[Editor’s Note: We reached put to Boris FX and this was their response — When our effect uses Apply To Title it is replacing the Avid title effect and it is a destructive process. Even if you just wanted to go and change the text or font of the title you would need to go back to the original title in the Avid bin to do that. And so yes it is true that the Avid “Recreate Title Media” function will not restore the title media from those effects. The fact that this doesn’t work tells me that the Avid software somehow needs the original title effect to maintain its link to the title media.]
In the future I hope they can rectify this problem, but for now a work around is really to switch your Avid project format over to the HD setting, build the title at your output specs (i.e. DNxHD 220), then switch back to the offline settings for your project when you are satisfied with your BCC effect. Personally I skip using any title effects with BCC inside of Media Composer, jump over to After Effects and use any BCC plug-ins there.
[Editor’s Note: Boris FX’s suggestion: “One other possible solution, which would at least be better than rebuilding the titles from scratch, would be to save the BCC effects to a bin called, for example, “BCC title effects” so they could be reapplied from the bin in the online session. So you would deliver the online person a copy of the sequence that uses the unaffected Avid titles and also a bin full of appropriately labeled BCC effects – naming the effects in the bin or adding comments to them indicating to which title the effect is to be applied etc.) The effects saved to the bin would only require drag and drop and no further adjustment. This is still not as nice as just having the title media recreated as desired, and potentially more work than the workaround suggested below by the reviewer of doing titles at the output resolution from the start.]
Another caveat to using BCC plug-ins with Avid titles is that in networked editing environments, assistant editors are told to delete renders. If they delete the created title media and you have replaced the title effect with a BCC effect, there is no way to “Recreate” titles the traditional way in Media Composer, you must rebuild from scratch. To be fair to BCC, the real solution lies with Avid but I’m not sure that is going to change.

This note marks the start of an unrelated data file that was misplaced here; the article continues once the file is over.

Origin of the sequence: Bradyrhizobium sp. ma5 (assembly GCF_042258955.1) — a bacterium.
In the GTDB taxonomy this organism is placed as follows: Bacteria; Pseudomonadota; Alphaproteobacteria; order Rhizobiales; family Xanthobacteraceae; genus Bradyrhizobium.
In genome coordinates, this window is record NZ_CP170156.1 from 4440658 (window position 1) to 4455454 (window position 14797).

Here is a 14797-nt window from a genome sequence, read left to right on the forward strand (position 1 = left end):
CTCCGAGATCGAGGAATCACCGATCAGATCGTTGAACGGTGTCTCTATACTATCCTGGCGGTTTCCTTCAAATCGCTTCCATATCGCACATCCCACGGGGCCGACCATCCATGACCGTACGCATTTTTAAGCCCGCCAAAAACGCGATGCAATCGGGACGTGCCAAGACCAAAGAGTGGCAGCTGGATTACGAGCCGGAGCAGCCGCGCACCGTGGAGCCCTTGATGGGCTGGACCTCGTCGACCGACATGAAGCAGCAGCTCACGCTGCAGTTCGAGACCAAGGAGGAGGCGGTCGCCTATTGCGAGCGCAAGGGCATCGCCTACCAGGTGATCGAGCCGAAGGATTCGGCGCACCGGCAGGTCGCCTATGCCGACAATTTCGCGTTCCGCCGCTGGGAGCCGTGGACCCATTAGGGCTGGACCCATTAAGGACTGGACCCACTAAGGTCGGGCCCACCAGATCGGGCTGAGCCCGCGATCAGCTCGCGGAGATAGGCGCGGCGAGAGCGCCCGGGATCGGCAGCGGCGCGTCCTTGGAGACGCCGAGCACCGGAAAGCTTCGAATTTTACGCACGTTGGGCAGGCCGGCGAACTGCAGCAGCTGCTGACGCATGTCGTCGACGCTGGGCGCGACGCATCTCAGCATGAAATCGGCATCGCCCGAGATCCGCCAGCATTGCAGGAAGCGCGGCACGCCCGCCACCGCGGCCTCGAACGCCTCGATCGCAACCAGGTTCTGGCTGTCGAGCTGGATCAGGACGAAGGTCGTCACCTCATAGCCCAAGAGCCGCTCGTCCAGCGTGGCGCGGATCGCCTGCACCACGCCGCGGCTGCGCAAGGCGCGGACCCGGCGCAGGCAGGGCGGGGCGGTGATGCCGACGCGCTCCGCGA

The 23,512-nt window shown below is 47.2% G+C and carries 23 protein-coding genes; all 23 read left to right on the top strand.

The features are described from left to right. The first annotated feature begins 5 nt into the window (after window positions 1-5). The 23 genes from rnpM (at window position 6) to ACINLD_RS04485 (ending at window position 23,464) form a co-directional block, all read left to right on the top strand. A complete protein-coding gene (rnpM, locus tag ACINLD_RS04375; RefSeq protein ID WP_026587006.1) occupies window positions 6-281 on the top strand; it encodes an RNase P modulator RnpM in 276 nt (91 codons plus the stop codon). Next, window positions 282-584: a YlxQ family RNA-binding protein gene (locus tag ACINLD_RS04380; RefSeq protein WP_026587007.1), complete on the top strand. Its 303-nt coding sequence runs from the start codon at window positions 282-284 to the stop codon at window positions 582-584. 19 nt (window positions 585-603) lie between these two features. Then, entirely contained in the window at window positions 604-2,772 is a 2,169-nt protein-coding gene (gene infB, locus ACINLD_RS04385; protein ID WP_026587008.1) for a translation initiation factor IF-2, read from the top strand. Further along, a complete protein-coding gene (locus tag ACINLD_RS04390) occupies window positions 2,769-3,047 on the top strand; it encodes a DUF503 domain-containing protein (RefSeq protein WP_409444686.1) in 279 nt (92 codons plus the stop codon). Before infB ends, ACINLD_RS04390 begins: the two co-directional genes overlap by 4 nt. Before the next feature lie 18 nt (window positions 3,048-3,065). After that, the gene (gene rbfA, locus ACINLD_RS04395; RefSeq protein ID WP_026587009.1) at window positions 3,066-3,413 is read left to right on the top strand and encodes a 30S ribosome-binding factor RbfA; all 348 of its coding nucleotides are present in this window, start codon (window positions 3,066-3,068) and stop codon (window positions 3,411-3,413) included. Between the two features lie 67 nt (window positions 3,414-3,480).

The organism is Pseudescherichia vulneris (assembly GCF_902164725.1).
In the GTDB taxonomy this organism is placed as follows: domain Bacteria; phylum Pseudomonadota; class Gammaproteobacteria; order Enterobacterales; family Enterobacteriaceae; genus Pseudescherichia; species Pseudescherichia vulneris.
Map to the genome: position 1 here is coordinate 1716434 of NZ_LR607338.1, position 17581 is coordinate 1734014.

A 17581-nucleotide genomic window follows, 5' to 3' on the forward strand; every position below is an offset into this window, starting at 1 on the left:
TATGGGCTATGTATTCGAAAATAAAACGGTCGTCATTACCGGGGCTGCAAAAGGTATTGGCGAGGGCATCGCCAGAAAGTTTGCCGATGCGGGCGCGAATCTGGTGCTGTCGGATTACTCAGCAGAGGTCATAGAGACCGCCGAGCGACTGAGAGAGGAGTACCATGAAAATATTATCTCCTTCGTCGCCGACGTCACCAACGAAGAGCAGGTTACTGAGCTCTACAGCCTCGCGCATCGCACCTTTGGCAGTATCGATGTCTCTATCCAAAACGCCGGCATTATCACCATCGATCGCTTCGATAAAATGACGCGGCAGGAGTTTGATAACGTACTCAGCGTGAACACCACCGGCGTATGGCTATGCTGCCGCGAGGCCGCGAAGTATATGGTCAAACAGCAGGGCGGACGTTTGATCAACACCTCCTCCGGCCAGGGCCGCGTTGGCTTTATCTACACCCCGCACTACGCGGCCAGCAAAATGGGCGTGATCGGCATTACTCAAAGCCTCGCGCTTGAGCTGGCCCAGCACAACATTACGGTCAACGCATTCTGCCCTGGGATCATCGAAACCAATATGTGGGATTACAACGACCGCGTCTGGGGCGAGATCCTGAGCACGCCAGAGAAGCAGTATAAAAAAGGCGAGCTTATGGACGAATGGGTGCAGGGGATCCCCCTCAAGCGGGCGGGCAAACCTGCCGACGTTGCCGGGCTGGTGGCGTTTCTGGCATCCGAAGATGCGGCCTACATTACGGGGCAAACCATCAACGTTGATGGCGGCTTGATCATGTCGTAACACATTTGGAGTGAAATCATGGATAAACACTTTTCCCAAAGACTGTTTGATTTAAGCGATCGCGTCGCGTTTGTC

But It’s Worth The Price of Admission!
Now that I have probably scared you a little bit, I want to tell you why BCC9 is worth every penny: BCC Vignette, BCC Lens Correction, BCC Misalignment, BCC Tritone, BCC Chroma Key Studio, BCC Make Alpha Key and BCC Corner Pin in combination with Mocha Pro 4.
One of my top new features in BCC9 for Avid is the BCC Vignette filed under the Film Style category. While this effect is available in all platforms it is particularly useful in Avid Media Composer because there is no easy way to build a vignette. Usually I will use a paint effect, add a black circle, invert, then feather — it’s very rudimentary. Luckily, in BCC9 they have added the Vignette plug-in that allows you to quickly add a vignette color, blur and the ability to even change the composite mode. Some people may think this is trivial but it really is a great addition.
Second up is BCC Lens Correction, another simple-yet-vital addition. It has been inspired by the wave of GoPro footage entering post-production workflows. It includes pre-sets that correct lens distortion for video shot with a GoPro camera, correcting any fish eye type effects.
Third up is BCC Chroma Key Studio. While testing BCC9 for this review Adobe released the Adobe CC 2014 update, which included the new Key Cleaner and Advanced Spill Suppressor. I personally like Adobe’s new preset Keylight + Key Cleaner + Advanced Spill Suppressor more than the BCC Chroma Key Studio, but that is only inside of Adobe After Effects CC 2014.